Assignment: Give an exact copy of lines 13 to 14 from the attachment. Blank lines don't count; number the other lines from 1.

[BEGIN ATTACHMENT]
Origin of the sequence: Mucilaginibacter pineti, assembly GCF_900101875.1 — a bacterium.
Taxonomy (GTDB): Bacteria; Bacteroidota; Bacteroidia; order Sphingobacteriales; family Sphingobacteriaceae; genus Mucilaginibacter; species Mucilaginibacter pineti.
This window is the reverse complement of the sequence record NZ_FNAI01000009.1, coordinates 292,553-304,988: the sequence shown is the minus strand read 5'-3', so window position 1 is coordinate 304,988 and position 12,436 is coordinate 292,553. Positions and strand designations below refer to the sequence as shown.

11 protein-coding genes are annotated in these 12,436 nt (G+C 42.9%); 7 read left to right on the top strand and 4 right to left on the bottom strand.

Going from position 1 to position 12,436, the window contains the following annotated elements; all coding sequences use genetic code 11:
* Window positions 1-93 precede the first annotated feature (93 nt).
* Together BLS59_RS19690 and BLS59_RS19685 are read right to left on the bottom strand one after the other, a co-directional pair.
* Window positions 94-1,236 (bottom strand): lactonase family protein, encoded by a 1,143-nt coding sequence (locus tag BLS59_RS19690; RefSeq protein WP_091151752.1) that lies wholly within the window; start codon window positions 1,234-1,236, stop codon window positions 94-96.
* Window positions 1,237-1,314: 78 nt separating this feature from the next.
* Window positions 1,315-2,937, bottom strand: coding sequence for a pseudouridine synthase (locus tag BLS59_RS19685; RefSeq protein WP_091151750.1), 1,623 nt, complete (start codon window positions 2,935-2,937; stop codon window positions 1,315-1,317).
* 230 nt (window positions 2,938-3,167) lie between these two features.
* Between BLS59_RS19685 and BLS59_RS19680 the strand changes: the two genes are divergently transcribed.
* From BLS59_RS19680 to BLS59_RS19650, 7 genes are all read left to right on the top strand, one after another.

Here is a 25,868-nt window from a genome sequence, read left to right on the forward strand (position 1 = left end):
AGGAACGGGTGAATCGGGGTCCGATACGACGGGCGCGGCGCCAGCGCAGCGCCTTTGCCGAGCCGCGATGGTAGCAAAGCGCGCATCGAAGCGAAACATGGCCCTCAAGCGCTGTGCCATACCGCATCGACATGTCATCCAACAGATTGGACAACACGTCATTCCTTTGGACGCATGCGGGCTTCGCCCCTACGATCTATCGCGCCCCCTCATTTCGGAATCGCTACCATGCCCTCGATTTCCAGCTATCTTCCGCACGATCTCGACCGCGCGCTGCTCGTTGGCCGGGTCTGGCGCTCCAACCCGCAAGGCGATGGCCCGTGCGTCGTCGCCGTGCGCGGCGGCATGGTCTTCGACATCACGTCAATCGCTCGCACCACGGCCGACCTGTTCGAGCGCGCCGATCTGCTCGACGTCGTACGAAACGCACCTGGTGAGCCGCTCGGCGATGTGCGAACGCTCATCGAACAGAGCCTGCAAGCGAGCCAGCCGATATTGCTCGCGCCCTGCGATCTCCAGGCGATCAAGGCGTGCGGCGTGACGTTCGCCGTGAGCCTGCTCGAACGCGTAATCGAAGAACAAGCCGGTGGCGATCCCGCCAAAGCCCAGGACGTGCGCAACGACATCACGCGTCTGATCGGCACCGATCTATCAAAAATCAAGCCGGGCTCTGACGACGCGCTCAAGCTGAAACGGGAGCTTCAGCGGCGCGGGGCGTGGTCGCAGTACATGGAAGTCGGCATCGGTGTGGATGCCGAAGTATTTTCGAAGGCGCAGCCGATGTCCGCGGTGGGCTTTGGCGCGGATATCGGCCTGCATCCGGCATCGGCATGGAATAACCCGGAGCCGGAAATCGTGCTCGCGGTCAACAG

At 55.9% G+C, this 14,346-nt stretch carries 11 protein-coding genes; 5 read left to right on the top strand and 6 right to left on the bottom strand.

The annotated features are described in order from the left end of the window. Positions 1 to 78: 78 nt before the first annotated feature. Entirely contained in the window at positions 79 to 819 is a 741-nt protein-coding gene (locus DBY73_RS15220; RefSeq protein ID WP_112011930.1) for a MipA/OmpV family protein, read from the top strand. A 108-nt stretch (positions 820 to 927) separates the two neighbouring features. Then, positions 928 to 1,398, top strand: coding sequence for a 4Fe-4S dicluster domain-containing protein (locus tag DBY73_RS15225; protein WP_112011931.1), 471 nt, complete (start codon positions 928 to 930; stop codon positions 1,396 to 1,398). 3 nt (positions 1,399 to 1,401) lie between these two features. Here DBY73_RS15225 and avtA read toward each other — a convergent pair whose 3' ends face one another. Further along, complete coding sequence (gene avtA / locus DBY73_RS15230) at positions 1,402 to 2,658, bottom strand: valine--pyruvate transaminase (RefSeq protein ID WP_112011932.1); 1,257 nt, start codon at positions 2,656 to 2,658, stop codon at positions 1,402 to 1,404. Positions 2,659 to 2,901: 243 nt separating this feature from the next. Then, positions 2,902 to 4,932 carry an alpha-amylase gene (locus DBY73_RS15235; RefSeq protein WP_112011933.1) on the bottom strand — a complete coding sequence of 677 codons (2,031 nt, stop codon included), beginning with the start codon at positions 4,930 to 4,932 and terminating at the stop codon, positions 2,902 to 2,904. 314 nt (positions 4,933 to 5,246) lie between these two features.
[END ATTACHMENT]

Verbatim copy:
* From BLS59_RS19680 to BLS59_RS19650, 7 genes are all read left to right on the top strand, one after another.

Here is a 25,868-nt window from a genome sequence, read left to right on the forward strand (position 1 = left end):